EU, UK officials reach agreement over text on Irish border

EU and UK negotiators have agreed a text that deals with the Irish border, RTÉ News understands.

The text was agreed at around 9pm last night and then transmitted to Downing Street.

While two well-placed sources have confirmed that the text was "as stable as it can be", they say it would not be correct to say that the negotiations have "concluded".

According to both sources, there will be one backstop to avoid a hard border on the island of Ireland.

The backstop will come in the form of a temporary UK-wide customs arrangement, with specific provisions for Northern Ireland, which go deeper on the issue of customs and alignment on the rules of the single market than for the rest of the UK.

It is understood the text has an agreed review mechanism.

While the text is regarded as "stable", it is understood there is further shuttling between London and Brussels.

RTÉ News understands that while the main backstop focuses on a UK-wide customs arrangement, there will be specific provisions within the text and within annexes for Northern Ireland, should the UK-wide arrangement not prove sufficient to avoid a hard border.

Cabinet meeting tomorrow to discuss text

A Government spokesperson has said Taoiseach Leo Varadkar has called a Cabinet meeting for 9.30am tomorrow to consider developments.

Cabinet was notified by the Taoiseach this morning to be on standby for another meeting on Brexit this week at short notice.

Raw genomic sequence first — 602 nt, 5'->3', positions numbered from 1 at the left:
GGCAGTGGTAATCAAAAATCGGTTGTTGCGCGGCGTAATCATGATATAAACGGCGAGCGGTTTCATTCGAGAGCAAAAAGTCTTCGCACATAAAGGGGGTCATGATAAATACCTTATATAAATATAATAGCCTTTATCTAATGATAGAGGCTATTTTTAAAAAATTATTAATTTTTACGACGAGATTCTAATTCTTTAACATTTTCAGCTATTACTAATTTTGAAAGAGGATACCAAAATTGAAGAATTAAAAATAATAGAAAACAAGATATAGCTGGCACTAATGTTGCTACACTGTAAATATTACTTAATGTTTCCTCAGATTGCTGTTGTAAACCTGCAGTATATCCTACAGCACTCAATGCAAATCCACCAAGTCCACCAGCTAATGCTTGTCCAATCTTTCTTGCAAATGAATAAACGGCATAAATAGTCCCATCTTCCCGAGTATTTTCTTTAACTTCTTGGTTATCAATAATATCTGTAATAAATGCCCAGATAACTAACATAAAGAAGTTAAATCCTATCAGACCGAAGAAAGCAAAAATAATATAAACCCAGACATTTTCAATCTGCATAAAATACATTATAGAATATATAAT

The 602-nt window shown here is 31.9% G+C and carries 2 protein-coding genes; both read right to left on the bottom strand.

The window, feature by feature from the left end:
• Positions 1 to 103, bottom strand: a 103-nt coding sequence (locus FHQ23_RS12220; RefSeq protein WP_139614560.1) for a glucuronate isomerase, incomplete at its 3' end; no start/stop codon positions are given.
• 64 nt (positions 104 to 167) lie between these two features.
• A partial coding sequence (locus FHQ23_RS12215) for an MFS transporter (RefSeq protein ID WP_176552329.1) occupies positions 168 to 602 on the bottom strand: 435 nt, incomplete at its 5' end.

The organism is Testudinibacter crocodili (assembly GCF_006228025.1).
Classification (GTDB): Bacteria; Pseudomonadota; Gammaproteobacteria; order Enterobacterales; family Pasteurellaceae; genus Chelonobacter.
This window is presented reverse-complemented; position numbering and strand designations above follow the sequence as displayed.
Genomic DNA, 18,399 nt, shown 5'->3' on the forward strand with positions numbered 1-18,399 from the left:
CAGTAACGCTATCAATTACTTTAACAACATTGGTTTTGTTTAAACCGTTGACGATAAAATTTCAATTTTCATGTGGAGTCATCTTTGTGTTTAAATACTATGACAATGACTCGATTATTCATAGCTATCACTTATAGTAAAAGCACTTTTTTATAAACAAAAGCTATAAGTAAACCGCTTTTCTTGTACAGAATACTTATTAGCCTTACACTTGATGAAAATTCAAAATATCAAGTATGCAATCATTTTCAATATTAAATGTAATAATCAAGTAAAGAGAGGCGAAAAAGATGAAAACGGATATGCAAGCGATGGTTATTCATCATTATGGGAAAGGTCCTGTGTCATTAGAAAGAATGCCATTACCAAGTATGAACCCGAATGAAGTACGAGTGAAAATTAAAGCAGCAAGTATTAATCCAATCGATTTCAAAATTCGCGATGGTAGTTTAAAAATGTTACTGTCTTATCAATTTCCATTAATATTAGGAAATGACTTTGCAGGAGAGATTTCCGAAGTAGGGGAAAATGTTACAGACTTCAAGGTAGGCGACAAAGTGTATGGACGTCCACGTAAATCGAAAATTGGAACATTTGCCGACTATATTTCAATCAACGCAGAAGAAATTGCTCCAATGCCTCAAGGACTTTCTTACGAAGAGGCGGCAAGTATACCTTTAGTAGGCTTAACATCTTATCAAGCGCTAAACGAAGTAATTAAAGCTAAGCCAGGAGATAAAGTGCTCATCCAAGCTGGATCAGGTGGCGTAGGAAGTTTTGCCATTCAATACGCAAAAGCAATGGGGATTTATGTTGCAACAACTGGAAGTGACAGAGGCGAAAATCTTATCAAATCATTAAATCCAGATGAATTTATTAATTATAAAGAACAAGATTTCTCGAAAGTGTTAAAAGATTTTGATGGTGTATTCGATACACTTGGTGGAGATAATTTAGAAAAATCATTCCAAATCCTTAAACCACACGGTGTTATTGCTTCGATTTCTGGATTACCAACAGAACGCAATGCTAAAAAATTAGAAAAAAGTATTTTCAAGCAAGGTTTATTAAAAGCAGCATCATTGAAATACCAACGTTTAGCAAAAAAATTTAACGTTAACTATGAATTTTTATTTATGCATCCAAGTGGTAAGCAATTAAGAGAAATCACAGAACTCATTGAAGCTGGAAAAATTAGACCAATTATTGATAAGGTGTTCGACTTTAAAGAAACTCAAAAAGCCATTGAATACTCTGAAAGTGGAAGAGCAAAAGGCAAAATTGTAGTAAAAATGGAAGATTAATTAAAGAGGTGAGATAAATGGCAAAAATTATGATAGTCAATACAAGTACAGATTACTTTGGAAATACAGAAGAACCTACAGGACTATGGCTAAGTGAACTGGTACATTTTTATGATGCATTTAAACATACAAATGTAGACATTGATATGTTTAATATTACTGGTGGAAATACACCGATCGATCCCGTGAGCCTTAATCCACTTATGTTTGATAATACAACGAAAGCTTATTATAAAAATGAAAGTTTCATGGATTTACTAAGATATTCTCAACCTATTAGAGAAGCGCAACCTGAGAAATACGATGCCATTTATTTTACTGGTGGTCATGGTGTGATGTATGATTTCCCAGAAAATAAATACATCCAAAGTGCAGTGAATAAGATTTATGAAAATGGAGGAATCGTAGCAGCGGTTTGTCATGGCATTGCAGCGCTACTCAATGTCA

The Taoiseach, Tánaiste Simon Coveney, Minister for Finance Paschal Donohoe and Minister for European Affairs Helen McEntee discussed the state of play with senior government officials this evening.

The Government wants to allow the British government to have time and space to consider the draft agreements.

It will not be commenting any further until the Taoiseach and Tánaiste have had an opportunity to brief their colleagues and the Dáil.

A Government source said there had been "close contact" between Irish and EU officials.

Opposition parties at Leinster House have given a cautious response to the reports.

Fianna Fáil's Brexit spokeswoman Lisa Chambers said a deal, if concluded, could be positive.

She told RTÉ News: "If that turns out to be true, we would very much welcome that."

However, she added: "Detail is important. We would need to see the text."

Sinn Féin's Brexit spokesman David Cullinane said: "We have not seen the detail of what's been agreed. We have to wait and see, and study it in full.", while the party leader Mary Lou McDonald said the withdrawal agreement must give legal effect to Taoiseach's 'cast iron' guarantee that there will be no hard border in Ireland.

Labour leader Brendan Howlin was also cautious, saying his party "needs to space and time to assess the legal interpretation of the agreement. This is something you have to look at the detail".

Independent TD Thomas Pringle said: "We have to see the detail. We have to hold comment until then."

He added any Brexit agreement "potentially will have a very negative effect for the border if it's wrong. We need to be sure it is right".

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NEWS IRELAND BUSINESS BREXIT POLITICS UK EUROPE NORTHERN IRELAND BRUSSELS DOWNING STREET
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